Little Billy would walk the block to his Grandpa’s house every afternoon to visit. It was the highlight of his Grandpa’s day. Sometimes they would swing, sometimes fish, sometimes play catch, and sometimes just talk.
But one day Billy’s visits stopped. Grandpa call Billy’s mother, but she would only say that Billy was busy that afternoon. With great disappointment, the old Grandpa finally concluded that his grandson was just “too busy” to continue his afternoon visits.
Two weeks later Billy showed up at his Grandpa’s door. He held out a painted pottery bowl and said, “Here Grandpa, I have been making this for you. That’s why I could not come to see you!”
“Billy, I love your gift so much. I will cherish it and put it in my kitchen window. But if you ever decide to make me another gift, please remember that the gift I value more than anything else is just the gift of the time we spend together!”
So it is with most of our friends. It is the gift of “the giver himself” that is much more desired than the gifts he gives.
Inevitably, there will times when our friends forget to call us, or fail to thank us, or feel that other priorities take precedence over us. Extending the gift of patience and “cutting them some slack” will keep us from being so disappointed every time they do not measure up to our expectations.
3. The Gift of Empathy. Empathy means “Your pain in my heart.” It is a priceless gift that extends beyond feeling for someone to feeling with someone.
One does not have to personally experience every situation of life to be able to identify with someone who is hurting. As a former Pastor I remember a lady who had lost her husband in a tragic accident telling me what it was like to go home after his funeral and see his work boots by the back door.
I began to visualize details of what it must be like to be going through the trials that my church people were going through. Doing that, plus walking through the heartaches with them, developed much more of an ability to be empathetic with people.
Translating their hurt into the details of our world – that’s what I’m talking about. The person who can do this will develop life-long friends.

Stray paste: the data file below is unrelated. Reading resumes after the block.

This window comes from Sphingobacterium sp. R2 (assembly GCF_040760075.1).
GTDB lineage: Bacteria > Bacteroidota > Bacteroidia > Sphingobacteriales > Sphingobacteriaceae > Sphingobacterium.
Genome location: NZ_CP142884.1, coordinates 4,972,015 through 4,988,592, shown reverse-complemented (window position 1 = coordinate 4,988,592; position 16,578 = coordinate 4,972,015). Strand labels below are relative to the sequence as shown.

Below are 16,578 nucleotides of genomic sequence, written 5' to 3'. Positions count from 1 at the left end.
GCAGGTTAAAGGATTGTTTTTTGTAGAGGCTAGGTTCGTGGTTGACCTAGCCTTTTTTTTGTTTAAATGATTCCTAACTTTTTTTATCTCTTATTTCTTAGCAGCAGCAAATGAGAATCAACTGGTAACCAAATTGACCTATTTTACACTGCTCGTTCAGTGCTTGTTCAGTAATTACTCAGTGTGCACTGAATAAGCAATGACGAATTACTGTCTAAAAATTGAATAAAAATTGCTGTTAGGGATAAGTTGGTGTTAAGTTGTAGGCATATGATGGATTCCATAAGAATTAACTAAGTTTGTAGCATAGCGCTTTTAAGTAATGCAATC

4. The Gift of Listening. Wouldn’t you agree that the reason many of us are not empathetic, is because we do not really listen when people share their problems with us?
We want the person to quickly summarize their situation so we can prescribe the solution and move on. I am still learning, as are most men, that people do not usually want you to heal their problem; they just want you to hear about it!
I know of few things that are more precious than a friend who is a good listener. Empathetic people usually get that way by being good listeners. Use our ears and our mouths in proportion to the way they were given – twice as much hearing as talking!
5. The Gift of Encouragement. People who are encouragers seem to have more friends, because encouragement attracts people like a magnet!
An unexpected card, a text, a call, a visit, an email, or an invitation to coffee – it does not have to be much to be deeply appreciated. It can literally transform a dismal day into an enjoyable day. It can be like a cool drink in the midst of a dry desert!
Wouldn’t it be a great idea if each morning we determined to encourage at least one person before the day is over? That type of a habit would result in a lot of changed people – not just the ones who are encouraged, but also the ones who are doing the encouraging.
Gifts do not have to cost much to be costly. In fact, there is usually not a direct correlation between the two. The costliest gifts are priceless gifts because they include a part of us.
So, carefully consider what gifts you will send this year. Someone wise person said, “We make a living by what we get, but we make a life by what we give.”
© Jim Garnett